The situation is different in Jewish day schools, but still, there are too many simplifications and basic facts. In 2014, Ann Nachbar, a Jewish history teacher at Gesher Jewish Day School in Falls Church, Virginia, wrote an article entitled “Understanding the Holocaust, as Jews” in Hayidion describing the curriculum approach at her school. American Jewish day schools teach the Holocaust chronologically, focusing on anti-Semitism, Hitler’s rise, Kristallnacht, and Auschwitz. Lessons cover resistance, liberation, and war crimes trials. The often morality-filled curriculum aims to inspire students to stand up for victims of present discrimination. The basic format distorts the Jewish experience during the Holocaust and fails to provide a central lesson for Jews to learn.

Even in Jewish day schools, the curriculum focuses on the Holocaust, the Warsaw ghetto, and Auschwitz. However, the Holocaust was a chaotic experience for 9.5 million European Jews before World War II, but teaching it in the orderly context of Nazi Germany’s rise distorts the Jewish experience. It is crucial to understand the pressures and resources faced by ordinary Jews and not to limit the Holocaust to specific locations. Jewish day schools can address curricular shortcomings by teaching Holocaust history and guiding students to understand the lesson of never being powerless. Nachbar believes the best approach is restructuring the curriculum to focus on well-chosen memoirs and other historical materials. Studying the past helps understand society’s past, including antisemitism, and inspires young people to speak up against it. Holocaust education is not being neutral, but taking a side, knowing the history and moral lessons, and then students can be a catalyst for change.

Sources

TikTok joins forces with UNESCO and the WJC to combat denial and distortion of the Holocaust online, Musée d’Art et d’Histoire du judaïsme, 27 January 2022.
https://www.unesco.org/en/articles/tiktok-joins-forces-unesco-and-wjc-combat-denial-and-distortion-holocaust-online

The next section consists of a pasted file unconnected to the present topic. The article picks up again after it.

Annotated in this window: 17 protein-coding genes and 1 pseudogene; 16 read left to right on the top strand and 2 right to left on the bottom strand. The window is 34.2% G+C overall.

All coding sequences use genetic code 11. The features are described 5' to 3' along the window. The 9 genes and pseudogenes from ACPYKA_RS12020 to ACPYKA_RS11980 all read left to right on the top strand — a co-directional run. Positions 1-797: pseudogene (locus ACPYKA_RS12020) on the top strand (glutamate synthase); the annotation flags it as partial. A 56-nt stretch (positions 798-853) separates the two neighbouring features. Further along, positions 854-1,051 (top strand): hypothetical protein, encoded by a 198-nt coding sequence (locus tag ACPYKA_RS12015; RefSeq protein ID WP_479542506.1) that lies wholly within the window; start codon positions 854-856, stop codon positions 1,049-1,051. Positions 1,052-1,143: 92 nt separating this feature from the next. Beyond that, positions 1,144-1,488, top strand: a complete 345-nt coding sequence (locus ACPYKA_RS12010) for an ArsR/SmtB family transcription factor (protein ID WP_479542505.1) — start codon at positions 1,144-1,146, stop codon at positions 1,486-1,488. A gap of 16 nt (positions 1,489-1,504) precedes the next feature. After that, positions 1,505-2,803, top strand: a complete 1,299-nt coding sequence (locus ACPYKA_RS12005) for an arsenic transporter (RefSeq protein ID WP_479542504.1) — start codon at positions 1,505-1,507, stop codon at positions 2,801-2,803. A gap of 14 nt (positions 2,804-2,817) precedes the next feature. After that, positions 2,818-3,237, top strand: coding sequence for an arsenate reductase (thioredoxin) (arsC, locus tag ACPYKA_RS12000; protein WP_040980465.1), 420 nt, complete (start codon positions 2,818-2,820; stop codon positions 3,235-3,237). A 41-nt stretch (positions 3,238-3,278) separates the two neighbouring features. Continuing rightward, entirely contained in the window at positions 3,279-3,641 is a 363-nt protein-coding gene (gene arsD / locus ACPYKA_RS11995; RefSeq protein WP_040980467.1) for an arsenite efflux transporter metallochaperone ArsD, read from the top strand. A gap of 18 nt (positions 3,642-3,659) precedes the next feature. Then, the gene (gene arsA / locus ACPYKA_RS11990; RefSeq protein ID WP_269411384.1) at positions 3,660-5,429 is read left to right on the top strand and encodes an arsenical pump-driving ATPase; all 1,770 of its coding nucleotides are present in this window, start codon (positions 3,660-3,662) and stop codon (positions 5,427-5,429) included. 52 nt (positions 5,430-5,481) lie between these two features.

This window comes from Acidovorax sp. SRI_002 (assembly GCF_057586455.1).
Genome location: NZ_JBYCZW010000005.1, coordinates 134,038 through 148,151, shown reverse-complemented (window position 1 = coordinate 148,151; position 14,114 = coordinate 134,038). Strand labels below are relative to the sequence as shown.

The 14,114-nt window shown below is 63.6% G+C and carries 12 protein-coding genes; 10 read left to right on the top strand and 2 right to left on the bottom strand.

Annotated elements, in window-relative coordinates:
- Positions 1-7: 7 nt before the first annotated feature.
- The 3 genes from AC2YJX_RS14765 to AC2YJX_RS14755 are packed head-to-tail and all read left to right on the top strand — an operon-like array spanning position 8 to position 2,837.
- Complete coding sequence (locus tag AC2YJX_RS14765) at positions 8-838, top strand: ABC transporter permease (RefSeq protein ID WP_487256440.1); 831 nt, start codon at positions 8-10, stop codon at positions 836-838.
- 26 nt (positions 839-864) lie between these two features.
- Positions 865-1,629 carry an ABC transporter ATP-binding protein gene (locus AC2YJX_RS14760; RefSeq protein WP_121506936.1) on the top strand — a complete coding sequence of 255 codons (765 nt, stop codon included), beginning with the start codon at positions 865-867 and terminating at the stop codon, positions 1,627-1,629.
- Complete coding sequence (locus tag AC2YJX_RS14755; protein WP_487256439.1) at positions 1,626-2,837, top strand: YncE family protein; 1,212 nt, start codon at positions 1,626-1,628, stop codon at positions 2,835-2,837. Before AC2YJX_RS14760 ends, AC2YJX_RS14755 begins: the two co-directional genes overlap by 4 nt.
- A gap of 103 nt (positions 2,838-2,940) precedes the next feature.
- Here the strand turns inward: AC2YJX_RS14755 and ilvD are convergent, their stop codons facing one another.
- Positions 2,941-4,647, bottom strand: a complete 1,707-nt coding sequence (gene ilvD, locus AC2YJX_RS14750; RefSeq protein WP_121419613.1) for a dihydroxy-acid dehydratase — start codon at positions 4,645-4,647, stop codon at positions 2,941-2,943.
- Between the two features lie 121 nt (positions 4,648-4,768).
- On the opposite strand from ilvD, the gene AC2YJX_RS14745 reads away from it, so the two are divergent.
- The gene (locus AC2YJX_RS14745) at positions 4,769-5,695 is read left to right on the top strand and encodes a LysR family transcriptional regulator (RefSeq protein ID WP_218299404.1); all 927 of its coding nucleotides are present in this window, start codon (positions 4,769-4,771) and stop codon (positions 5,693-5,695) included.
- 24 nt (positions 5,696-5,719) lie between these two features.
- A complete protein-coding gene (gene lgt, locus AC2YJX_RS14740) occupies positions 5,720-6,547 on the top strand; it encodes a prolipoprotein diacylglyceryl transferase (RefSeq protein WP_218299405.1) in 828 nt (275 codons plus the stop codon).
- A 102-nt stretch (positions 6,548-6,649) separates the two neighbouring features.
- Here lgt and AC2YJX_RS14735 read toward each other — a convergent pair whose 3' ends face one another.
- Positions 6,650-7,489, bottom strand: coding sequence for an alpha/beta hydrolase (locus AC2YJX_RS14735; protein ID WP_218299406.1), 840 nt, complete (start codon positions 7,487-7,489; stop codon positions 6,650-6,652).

“The Claims Conference has conducted seven surveys across six countries examining Holocaust knowledge and awareness worldwide,” September 16, 2020.
https://www.claimscon.org/millennial-study/

Barnett, Emma. “Holocaust survivors turn to TikTok to teach a new generation not to forget They’re sharing firsthand testimonials on social media, and young people are listening.” NBC News, Nov. 13, 2022.
https://www.nbcnews.com/news/us-news/holocaust-survivors-turn-tiktok-teach-new-generation-not-forget-rcna56060

Gray, Michael. Teaching the Holocaust: Practical Approaches for Ages 11–18. Routledge, 2015.

Hilton, Laura June, and Avinoam J. Patt, editors. Understanding and Teaching the Holocaust. University of Wisconsin Press, 2020.

Rich, Jennifer. “Understanding and Teaching Holocaust Education
Holocaust Education in Primary Schools in the Twenty-First Century: Current Practices, Potentials, and Ways Forward
Contemporary Debates in Holocaust Education
Essential Issues of Holocaust Education: Fundamental Issues and Approaches,” Journal of Jewish Education, 86:1, 120–124, 2020. DOI: 10.1080/15244113.2020.1707638

About the Author
Bonnie K. Goodman, BA, MLIS, is a historian, librarian, journalist, and artist. She has done graduate work in Jewish Education at the Melton Centre of Jewish Education of the Hebrew University of Jerusalem and in Jewish Studies at McGill University. She has a BA in History and Art History and a Masters in Library and Information Studies from McGill. She has done graduate work in Jewish history at Concordia University as part of the MA in Judaic Studies. Her thesis was entitled “Unconditional Loyalty to the Cause: Southern Whiteness, Jewish Women, and Antisemitism, 1860–1913.” Ms. Goodman has been researching and writing about antisemitism in North American Jewish History, and she has reported on the current antisemitic climate and anti-Zionism on campus for over 15 years. She is the author of “A Constant Battle: McGill University’s Complicated History of Antisemitism and Now anti-Zionism.” She contributed the overviews and chronologies to the “History of American Presidential Elections, 1789–2008,” edited by Gil Troy, Arthur M. Schlesinger, and Fred L. Israel (2012). She is the former Features Editor at the History News Network and reporter at Examiner.com, where she covered politics, universities, religion, and news. She currently blogs at Medium, and her scholarly articles can be found on Academia.edu where she is a top writer.
Related Topics
Related Posts